A friend told me today she will lose her job when the state closes all 14 clinics for people with sexually transmitted diseases on July 1.  Another friend says 1100 families will get kicked off TANF when the Department of Health and Human Services  changes eligibility rules to save money.  More than 250 two-parent families are likely to lose cash assistance for families in which both parents are unemployed or under-employed. 

Today, House members of the conference committee agreed to the Senate’s line item on legal services, i.e. a cut of more than 50% from current levels.  In this legislative session, supporters of New Hampshire’s shredded safety net will probably call that a victory. 

And that’s sad.   Maybe we’re all numbed or stunned, but the outrage at the House budget, expressed by the 5000 people who rallied on the State House lawn March 31, is not much in sight. 

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The first debate of the 2012 New Hampshire Primary season is Monday, June 13, at St. Anselm College, from 8 to 10 PM.   Minnesota Rep. Michele Bachmann, businessman Herman Cain, former House Speaker Newt Gingrich, Texas Rep. Ron Paul, former Minnesota Gov. Tim Pawlenty, former Massachusetts Gov. Mitt Romney and former Pennsylvania Sen. Rick Santorum are expected to participate.  The debate’s sponsors are CNN, the NH Union Leader, and WMUR-TV, which together set the criteria for participation.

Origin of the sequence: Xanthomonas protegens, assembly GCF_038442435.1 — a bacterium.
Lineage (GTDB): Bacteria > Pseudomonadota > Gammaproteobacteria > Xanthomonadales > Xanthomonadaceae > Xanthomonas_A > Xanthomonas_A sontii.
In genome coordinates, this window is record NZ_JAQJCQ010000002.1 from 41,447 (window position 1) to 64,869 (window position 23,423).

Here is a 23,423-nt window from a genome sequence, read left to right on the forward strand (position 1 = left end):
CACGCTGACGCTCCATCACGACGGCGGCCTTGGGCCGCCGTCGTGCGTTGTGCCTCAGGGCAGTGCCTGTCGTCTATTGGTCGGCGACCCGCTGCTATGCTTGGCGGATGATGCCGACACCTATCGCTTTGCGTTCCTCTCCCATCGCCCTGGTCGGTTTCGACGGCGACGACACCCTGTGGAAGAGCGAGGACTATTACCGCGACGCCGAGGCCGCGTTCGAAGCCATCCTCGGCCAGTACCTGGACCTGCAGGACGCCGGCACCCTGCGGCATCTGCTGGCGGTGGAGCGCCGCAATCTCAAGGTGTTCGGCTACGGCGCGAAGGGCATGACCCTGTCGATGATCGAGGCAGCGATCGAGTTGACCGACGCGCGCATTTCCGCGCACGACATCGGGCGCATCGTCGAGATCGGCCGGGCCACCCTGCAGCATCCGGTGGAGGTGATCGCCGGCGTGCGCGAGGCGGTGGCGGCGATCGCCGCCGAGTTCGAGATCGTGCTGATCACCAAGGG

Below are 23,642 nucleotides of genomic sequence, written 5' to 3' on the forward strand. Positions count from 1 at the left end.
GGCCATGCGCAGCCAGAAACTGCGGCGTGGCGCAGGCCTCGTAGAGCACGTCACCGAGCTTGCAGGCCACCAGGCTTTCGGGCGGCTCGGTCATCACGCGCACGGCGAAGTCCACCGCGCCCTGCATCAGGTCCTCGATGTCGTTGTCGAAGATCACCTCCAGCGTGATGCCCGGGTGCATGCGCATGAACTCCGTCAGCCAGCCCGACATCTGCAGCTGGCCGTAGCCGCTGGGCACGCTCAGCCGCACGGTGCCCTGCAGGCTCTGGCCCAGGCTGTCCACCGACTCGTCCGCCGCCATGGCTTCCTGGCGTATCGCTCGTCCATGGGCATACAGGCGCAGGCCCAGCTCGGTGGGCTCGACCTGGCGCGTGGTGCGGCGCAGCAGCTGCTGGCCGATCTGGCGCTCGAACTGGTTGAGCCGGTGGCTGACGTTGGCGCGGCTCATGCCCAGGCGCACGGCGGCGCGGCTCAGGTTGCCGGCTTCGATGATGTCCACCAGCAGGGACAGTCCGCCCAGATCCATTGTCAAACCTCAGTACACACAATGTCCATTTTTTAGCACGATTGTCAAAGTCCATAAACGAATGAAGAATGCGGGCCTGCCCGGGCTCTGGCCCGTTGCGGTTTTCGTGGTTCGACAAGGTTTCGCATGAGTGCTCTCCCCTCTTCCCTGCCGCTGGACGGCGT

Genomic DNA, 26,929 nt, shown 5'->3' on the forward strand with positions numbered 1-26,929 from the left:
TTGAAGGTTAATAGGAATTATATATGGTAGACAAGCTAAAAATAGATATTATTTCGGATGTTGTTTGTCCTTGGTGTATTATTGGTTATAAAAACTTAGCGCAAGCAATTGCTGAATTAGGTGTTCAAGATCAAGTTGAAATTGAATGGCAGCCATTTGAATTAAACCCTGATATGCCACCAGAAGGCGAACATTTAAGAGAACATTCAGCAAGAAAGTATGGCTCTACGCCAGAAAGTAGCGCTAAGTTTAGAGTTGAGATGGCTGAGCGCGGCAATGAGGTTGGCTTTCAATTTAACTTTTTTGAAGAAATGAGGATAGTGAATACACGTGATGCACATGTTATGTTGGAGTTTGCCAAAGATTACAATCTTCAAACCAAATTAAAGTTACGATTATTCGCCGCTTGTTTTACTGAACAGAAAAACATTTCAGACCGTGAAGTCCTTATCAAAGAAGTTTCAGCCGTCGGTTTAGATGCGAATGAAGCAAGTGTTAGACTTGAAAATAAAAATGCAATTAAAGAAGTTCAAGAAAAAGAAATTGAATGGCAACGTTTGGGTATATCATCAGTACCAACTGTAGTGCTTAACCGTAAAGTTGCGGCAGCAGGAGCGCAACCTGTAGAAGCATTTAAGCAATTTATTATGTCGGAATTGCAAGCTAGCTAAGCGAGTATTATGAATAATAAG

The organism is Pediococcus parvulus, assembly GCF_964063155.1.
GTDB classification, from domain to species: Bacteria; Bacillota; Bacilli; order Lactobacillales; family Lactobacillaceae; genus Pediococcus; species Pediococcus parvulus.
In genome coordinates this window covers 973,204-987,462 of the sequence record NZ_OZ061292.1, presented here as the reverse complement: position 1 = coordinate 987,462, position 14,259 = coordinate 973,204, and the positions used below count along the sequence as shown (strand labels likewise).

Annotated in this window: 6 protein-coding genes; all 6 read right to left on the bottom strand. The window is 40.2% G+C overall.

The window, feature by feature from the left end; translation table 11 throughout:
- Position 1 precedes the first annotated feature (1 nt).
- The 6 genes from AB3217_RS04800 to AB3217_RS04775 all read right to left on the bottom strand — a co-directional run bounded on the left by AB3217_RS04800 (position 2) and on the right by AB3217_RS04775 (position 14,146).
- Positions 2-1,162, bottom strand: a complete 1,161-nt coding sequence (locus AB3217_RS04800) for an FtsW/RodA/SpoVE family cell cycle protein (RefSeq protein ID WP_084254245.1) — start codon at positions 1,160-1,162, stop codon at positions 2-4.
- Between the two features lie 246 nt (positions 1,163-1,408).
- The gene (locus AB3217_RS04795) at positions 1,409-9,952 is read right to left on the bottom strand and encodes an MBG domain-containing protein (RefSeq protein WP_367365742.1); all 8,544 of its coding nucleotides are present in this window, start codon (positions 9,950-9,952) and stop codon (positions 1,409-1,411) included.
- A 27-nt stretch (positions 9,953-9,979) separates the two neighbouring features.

The College has established guidelines for what they call the “Campaign Visibility Area” in the parking lot by Baroody Hall, across from the debate site at Sullivan Arena.  “It will include all groups and campaigns wishing to express their free speech rights. It’s the ONLY area where visibility and signs will be permitted on campus,” say the guidelines.